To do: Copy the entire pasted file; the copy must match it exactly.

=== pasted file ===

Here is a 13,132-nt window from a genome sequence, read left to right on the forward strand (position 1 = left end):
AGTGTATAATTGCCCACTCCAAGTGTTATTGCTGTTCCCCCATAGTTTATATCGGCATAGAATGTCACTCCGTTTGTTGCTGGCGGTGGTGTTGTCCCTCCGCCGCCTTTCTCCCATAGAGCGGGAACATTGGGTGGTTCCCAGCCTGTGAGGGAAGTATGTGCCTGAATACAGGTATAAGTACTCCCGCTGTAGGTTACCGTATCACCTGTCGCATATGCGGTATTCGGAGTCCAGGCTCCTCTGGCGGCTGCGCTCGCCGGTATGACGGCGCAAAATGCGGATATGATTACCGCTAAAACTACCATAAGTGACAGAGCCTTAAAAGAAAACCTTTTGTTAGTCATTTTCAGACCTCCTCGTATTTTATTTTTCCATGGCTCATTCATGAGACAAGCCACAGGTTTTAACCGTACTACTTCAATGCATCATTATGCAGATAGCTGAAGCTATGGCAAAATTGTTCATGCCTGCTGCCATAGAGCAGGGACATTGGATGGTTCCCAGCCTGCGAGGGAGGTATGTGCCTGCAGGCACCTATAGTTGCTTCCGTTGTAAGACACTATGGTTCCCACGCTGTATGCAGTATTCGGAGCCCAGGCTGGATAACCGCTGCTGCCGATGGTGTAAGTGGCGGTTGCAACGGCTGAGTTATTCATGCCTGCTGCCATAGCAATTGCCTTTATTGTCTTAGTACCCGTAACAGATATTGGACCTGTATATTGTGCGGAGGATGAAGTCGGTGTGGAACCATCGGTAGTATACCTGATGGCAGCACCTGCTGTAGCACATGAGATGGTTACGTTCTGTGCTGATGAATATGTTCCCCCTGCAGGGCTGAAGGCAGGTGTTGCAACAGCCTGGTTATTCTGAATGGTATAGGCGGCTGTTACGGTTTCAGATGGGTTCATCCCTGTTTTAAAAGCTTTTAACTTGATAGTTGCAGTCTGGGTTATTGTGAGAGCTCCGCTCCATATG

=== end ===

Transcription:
Here is a 13,132-nt window from a genome sequence, read left to right on the forward strand (position 1 = left end):
AGTGTATAATTGCCCACTCCAAGTGTTATTGCTGTTCCCCCATAGTTTATATCGGCATAGAATGTCACTCCGTTTGTTGCTGGCGGTGGTGTTGTCCCTCCGCCGCCTTTCTCCCATAGAGCGGGAACATTGGGTGGTTCCCAGCCTGTGAGGGAAGTATGTGCCTGAATACAGGTATAAGTACTCCCGCTGTAGGTTACCGTATCACCTGTCGCATATGCGGTATTCGGAGTCCAGGCTCCTCTGGCGGCTGCGCTCGCCGGTATGACGGCGCAAAATGCGGATATGATTACCGCTAAAACTACCATAAGTGACAGAGCCTTAAAAGAAAACCTTTTGTTAGTCATTTTCAGACCTCCTCGTATTTTATTTTTCCATGGCTCATTCATGAGACAAGCCACAGGTTTTAACCGTACTACTTCAATGCATCATTATGCAGATAGCTGAAGCTATGGCAAAATTGTTCATGCCTGCTGCCATAGAGCAGGGACATTGGATGGTTCCCAGCCTGCGAGGGAGGTATGTGCCTGCAGGCACCTATAGTTGCTTCCGTTGTAAGACACTATGGTTCCCACGCTGTATGCAGTATTCGGAGCCCAGGCTGGATAACCGCTGCTGCCGATGGTGTAAGTGGCGGTTGCAACGGCTGAGTTATTCATGCCTGCTGCCATAGCAATTGCCTTTATTGTCTTAGTACCCGTAACAGATATTGGACCTGTATATTGTGCGGAGGATGAAGTCGGTGTGGAACCATCGGTAGTATACCTGATGGCAGCACCTGCTGTAGCACATGAGATGGTTACGTTCTGTGCTGATGAATATGTTCCCCCTGCAGGGCTGAAGGCAGGTGTTGCAACAGCCTGGTTATTCTGAATGGTATAGGCGGCTGTTACGGTTTCAGATGGGTTCATCCCTGTTTTAAAAGCTTTTAACTTGATAGTTGCAGTCTGGGTTATTGTGAGAGCTCCGCTCCATATG